Calculated using the session rating of perceived exertion (RPE) method, i.e., multiplying the cyclist RPE (using the Category Ratio Scale; CR100) referring to the whole training session by session duration in minutes. HIT—high-intensity aerobic interval training; SIT—sprint interval training; a.u.—arbitrary units.
To the best of our knowledge, this is the first study showing that trained mountain bikers exhibit enhanced performance in MTB race simulation in addition to improved physiological variables (PPO, LT and OBLA) after participating in training programs incorporating either HIT or SIT. This improvement in performance, which was expressed as the time needed to complete the race simulation, may be due to an increased capacity to maintain high values of power output during MTB race simulation.
Contrary to our initial hypothesis, our ANCOVA results showed that HIT was superior to SIT at enhancing performance in MTB race simulation. A greater improvement in mean power output during MTB race simulation was observed in the HIT group (7.8 ± 3.8%, CI95% = 4.4 to 11.3%) vs. the SIT group (5.0 ± 2.5%, CI95% = 3.1 to 6.9%). Thus, the participants were able to reduce their average completion times of the MTB race simulation by 5.1 ± 2.7 and 3.0 ± 1.8 min in the HIT and SIT groups, respectively, demonstrating that HIT produced better results. These findings provide important information for coaches and athletes about both training modes.
The lack of studies investigating different training interventions in MTB has precluded comparisons of HIT and SIT protocols for mountain biking athletes. However, the improvements in the MTB simulation performance times and PPO values in both the HIT (-4.9 ± 2.4%, CI95% = -7.2 to -2.7%; 7.9 ± 3.5%, CI95% = 4.6 to 11.1%) and SIT groups (-2.9 ± 1.6%, CI95% = -4.1 to -1.7%; 5.3 ± 6.5%, CI95% = 0.3 to 10.3%) are in agreement with previous studies of road cyclists [11,30]. Laursen et al. [11,30] investigated four-week interventions of three different high-intensity interval training programs. After the interventions, the cyclists improved in 40 km time trial performance by 4.4 to 5.8%, together with improvements of 3.0 to 6.2% in PPO and 3.1 to 8.1% in VO2max. These results could be related to an improvement in the metabolic glycolytic pathway, as shown by reductions in blood lactate concentrations during the 40-km time trial and by increases in anaerobic capacity as estimated by maximal accumulated oxygen deficit. In addition, oxidative metabolism potentially increased, a change that was supported by the greater VO2max and ventilatory thresholds. Thus, more than one adaptation may be responsible for improving performance following high-intensity interval training in well-trained endurance athletes . However, inferences made based on our results should be undertaken with caution because of the differences that existed between the training programs.
Our results agreed with results from previous studies investigating the impact of different training modalities on cycling performance. Stepto et al.  reported that programs of 8 x 4 min at 85% of PPO and 12 x 30 s at 175% of PPO enhanced 40-km time-trial performance. In addition, Seiler et al.  showed that a program of 4 x 8 min at 90 ± 2% HRPEAK was more effective at improving cycling performance than training at a lower volume (i.e., 4 x 4 min at 94 ± 2% HRPEAK). Similar results were obtained by Sandbakk et al. . In accordance with these results, we observed greater improvement in MTB performance after HIT than SIT, suggesting a relationship between the use of a high percentage of maximal aerobic power and the generation of high, prolonged physical work. Together, these results suggest that the physiological and metabolic benefits observed after training may be influenced by the amount of distance (or time) spent performing at high intensity. Therefore, changes in both intensity and duration during high-intensity sessions may play an important role in endurance adaptations .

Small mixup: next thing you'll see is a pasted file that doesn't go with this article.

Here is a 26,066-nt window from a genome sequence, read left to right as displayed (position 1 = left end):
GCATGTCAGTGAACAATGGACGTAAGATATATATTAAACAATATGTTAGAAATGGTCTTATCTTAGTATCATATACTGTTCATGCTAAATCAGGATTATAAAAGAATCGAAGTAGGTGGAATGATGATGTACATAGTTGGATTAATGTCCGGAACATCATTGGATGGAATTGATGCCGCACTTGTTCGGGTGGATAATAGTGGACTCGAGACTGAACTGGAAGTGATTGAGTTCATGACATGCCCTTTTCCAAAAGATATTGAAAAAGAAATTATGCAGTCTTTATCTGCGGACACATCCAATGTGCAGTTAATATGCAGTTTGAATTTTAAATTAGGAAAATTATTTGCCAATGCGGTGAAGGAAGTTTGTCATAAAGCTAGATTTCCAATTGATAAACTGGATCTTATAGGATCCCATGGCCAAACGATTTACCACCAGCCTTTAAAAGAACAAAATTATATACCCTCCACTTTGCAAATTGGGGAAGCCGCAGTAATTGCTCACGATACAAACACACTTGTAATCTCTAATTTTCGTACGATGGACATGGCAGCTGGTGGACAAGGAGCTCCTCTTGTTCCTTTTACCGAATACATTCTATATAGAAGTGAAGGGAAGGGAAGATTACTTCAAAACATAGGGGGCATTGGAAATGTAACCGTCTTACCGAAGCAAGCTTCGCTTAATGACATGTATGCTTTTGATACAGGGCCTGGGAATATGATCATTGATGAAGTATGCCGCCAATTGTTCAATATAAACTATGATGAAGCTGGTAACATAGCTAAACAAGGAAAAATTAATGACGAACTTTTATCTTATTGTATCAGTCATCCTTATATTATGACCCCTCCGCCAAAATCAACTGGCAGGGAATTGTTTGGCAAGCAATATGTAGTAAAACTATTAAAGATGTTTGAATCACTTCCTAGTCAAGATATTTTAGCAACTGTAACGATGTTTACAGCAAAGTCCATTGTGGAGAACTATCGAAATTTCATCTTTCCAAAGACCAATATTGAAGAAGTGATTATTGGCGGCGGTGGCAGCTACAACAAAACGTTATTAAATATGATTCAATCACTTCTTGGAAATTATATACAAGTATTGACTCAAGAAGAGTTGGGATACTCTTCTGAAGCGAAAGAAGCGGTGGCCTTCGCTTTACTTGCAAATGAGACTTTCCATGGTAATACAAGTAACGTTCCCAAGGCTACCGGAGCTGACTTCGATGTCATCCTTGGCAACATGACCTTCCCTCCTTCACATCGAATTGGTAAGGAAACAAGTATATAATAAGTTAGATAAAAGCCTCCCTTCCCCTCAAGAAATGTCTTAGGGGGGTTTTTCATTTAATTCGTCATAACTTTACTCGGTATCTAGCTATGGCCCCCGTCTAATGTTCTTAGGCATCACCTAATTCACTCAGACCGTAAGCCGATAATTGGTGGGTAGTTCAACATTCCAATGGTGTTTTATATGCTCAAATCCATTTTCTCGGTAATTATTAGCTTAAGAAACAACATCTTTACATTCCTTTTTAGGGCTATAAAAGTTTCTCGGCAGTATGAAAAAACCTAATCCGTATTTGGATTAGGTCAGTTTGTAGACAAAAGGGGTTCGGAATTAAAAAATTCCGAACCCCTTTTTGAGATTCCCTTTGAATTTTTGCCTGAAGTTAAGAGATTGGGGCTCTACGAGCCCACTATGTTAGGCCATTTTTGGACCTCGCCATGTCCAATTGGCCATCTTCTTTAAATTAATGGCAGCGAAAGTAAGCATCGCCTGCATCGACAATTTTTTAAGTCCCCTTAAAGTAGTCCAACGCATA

It has been suggested that exercise intensity is a key factor underlying the activation of peroxisome proliferator-activated receptor gamma coactivator 1 alpha (PGC-1α), a master regulator of mitochondrial biogenesis . It has also been suggested that increases in PGC-1α activation largely arise from increases in muscle recruitment  and lactate transporter expression . Weston et al.  observed a high correlation between muscle buffer capacity and 40 km time-trial performance (r = -0.82, p<0.05). Furthermore, using different interval training configurations, Westgarth-Taylor et al. , Talanian et al.  and Burgomaster et al. [39,40] reported enhanced capacity of whole-body and skeletal muscle to oxidize fatty acids, reduced rates of glycogen utilization, and increased total muscle glucose transporter-4 (GLUT-4) protein levels during exercise. In the present investigation, although we did not directly assess muscle metabolism alterations (buffering capacity, whole-body and skeletal muscle capacity for fatty acid oxidation, or markers of mitochondrial biogenesis), we hypothesize that these metabolic alterations led to the improvements in MTB race performance that were observed after the HIT and SIT modalities.